But it’s a much bigger societal problem—and ultimate threat to our democracy—if the government is allowed, either overtly or through covert coercion or threats, to decide what content should be censored under the “misinformation” or “disinformation” labels. As I wrote recently, these characterizations are so amorphous they are “easily weaponized by unscrupulous government officials with ulterior, say, political motives.” When this happens, the public may well suffer harms greater than those that would result from the content the government seeks to suppress.
This almost certainly was the case with respect to the suppression by major social media platforms, in coordination with the government, of certain COVID-related speech. For example, there now is widespread agreement that the extended closure of many of our nation’s public schools – contrary to the suppressed views of many respected experts – caused a meaningful loss of learning for K- 12 schoolchildren, especially minorities and lower income persons.
Likewise, as Bret Swanson suggests in a recent Wall Street Journal op-ed, censorship of the views of experts who questioned the breadth of vaccine mandates, beyond the elderly and those with compromised immune systems, may have imposed societal costs greater than any benefits. The same with extended business lockdowns, which disproportionately affected minorities and small businesses.
The point is not that all of those questioning the official government positions were always right. It is that on matters of public import, stifling dissenting views is likely to be costly – even beyond the damage done to the First Amendment by devaluing its protection.
To be sure, it’s important for the government be free to communicate its own views to the public, whether about pandemics, national security threats, government benefits, or other matters. And Judge Doughty fashioned his injunction so as not to prevent the government from coordinating with social media companies regarding national security, election interference, or criminal matters.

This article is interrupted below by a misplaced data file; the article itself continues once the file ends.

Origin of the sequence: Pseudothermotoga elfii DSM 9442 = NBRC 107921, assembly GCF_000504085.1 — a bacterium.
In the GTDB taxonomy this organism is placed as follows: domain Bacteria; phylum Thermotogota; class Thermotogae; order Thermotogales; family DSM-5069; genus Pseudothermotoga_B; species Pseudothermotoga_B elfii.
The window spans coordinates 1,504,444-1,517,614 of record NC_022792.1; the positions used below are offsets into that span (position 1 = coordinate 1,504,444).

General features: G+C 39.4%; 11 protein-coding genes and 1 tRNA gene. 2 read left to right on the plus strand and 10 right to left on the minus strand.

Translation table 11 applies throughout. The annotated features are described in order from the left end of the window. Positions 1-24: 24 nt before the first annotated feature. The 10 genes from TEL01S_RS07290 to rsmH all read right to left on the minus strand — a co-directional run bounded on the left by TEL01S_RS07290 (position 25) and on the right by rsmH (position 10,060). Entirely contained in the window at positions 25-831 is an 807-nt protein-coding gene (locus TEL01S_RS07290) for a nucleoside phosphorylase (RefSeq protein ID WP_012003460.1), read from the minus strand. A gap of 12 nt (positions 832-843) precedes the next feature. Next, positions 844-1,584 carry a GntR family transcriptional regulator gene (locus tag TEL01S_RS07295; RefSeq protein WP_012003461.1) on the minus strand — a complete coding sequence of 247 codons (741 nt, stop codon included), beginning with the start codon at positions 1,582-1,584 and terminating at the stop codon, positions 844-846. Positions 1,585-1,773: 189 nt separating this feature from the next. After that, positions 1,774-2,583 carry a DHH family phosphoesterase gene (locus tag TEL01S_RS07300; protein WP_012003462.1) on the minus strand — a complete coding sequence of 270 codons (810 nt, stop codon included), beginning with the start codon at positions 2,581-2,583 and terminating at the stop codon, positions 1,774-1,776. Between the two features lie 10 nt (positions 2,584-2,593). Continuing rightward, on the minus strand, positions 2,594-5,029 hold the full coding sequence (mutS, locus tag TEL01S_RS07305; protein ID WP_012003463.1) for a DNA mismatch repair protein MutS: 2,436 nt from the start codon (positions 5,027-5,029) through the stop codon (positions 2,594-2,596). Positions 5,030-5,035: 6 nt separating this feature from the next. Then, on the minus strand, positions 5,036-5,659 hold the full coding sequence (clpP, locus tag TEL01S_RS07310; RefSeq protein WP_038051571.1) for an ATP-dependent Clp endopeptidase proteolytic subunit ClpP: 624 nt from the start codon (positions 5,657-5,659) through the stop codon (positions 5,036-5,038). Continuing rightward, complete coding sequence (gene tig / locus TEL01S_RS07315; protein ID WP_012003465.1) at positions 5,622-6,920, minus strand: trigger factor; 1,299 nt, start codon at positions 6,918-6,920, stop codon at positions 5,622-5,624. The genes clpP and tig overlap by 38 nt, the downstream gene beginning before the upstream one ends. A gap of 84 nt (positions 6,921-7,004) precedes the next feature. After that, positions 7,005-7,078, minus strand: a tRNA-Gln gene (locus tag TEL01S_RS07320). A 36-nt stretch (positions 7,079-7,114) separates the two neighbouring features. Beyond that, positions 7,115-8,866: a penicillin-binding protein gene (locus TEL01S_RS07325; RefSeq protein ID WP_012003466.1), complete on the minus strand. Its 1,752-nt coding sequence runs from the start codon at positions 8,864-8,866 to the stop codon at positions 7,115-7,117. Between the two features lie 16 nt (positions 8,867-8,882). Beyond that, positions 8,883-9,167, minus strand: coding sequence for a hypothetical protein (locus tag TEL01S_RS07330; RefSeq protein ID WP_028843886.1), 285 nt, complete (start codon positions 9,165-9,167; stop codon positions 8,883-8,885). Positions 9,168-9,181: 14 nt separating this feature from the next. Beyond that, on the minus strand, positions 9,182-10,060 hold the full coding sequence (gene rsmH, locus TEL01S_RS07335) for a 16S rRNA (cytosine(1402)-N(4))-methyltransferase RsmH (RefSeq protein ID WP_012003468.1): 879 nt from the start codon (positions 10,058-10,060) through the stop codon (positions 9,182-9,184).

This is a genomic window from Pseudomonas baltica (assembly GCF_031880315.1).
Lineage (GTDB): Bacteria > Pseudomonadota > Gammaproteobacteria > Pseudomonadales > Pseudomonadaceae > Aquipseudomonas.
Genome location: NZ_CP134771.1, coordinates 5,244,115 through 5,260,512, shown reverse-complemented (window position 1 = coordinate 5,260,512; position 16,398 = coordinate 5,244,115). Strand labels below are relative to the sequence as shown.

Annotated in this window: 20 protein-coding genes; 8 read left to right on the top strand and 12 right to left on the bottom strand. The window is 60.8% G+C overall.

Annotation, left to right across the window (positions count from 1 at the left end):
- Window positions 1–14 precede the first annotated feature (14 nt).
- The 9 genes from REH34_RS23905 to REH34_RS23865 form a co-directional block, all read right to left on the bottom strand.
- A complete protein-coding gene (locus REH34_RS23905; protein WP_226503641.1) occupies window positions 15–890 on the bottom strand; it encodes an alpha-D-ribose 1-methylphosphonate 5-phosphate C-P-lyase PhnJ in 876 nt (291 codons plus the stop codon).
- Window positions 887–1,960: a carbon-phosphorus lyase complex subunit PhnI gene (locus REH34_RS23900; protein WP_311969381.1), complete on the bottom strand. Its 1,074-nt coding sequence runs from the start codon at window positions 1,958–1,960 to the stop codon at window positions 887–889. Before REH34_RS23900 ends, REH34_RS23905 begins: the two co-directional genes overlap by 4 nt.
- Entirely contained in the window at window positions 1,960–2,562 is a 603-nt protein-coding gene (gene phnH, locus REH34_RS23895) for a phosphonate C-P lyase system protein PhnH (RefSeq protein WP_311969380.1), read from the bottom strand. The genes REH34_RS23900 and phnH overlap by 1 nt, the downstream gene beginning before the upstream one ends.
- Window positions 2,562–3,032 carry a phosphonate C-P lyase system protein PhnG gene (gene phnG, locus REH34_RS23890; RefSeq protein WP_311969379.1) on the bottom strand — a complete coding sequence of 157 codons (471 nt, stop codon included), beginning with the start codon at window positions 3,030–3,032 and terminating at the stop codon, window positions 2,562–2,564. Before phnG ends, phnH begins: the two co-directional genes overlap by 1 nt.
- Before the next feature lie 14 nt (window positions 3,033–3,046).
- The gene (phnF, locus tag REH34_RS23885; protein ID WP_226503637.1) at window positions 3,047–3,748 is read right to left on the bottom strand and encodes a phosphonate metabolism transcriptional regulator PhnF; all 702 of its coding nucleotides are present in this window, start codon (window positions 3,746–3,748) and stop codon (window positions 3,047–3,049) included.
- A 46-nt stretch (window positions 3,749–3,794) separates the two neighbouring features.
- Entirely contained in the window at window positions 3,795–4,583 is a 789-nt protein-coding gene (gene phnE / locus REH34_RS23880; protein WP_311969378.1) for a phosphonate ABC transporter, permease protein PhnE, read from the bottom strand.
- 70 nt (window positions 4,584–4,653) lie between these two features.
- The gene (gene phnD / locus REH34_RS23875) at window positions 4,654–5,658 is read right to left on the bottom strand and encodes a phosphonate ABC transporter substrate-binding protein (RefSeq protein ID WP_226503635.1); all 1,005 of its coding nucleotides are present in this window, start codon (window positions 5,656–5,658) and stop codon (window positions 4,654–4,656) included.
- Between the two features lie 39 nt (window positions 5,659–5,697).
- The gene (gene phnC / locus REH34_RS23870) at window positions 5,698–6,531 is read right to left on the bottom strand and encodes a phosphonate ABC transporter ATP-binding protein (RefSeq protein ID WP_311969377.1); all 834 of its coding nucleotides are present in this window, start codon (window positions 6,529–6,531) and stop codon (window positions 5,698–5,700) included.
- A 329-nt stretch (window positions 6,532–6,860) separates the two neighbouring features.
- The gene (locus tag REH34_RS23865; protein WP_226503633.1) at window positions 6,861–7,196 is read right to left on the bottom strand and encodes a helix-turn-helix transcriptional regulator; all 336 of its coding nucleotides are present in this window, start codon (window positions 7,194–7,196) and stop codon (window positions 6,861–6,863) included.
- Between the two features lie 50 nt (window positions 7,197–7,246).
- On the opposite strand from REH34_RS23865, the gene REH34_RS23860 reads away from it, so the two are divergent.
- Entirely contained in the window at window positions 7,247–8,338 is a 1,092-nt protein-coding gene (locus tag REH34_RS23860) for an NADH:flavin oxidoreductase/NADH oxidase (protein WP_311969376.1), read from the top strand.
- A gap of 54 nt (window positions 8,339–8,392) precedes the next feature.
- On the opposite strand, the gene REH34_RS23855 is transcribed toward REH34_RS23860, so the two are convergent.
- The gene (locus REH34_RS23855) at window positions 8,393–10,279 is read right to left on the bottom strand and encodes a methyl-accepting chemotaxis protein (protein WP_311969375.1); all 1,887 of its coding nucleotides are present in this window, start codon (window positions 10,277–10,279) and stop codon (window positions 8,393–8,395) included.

The First Amendment is intended to protect private entities, including the social media companies, from government censorship of their speech, or from government compulsion to speak. But as I explained in the ninth essay in this series, the social media platforms “may take on the mantle of the government if there is such a ‘close nexus’ or ‘pervasive entwinement’ between the government and the challenged action that, as the Supreme Court put it in Brentwood Academy v. Tennessee Secondary School Athletic Association, seemingly private actions ‘may be fairly treated as that of the State itself.’“
Based on the evidence before him, Judge Doughty determined that just such pervasive entwinement between the government and social media companies has occurred. It remains to be seen whether the Biden Administration ultimately will prevail on appeal in overturning, or modifying, Judge Doughty’s injunction.
Regardless of what happens in the further proceedings, Judge Doughty’s opinion constitutes an important First Amendment marker—one made all the sweeter coming on Independence Day.
Note from the Editor: The Federalist Society takes no positions on particular legal and public policy matters. Any expressions of opinion are those of the author. We welcome responses to the views presented here. To join the debate, please email us at email@example.com.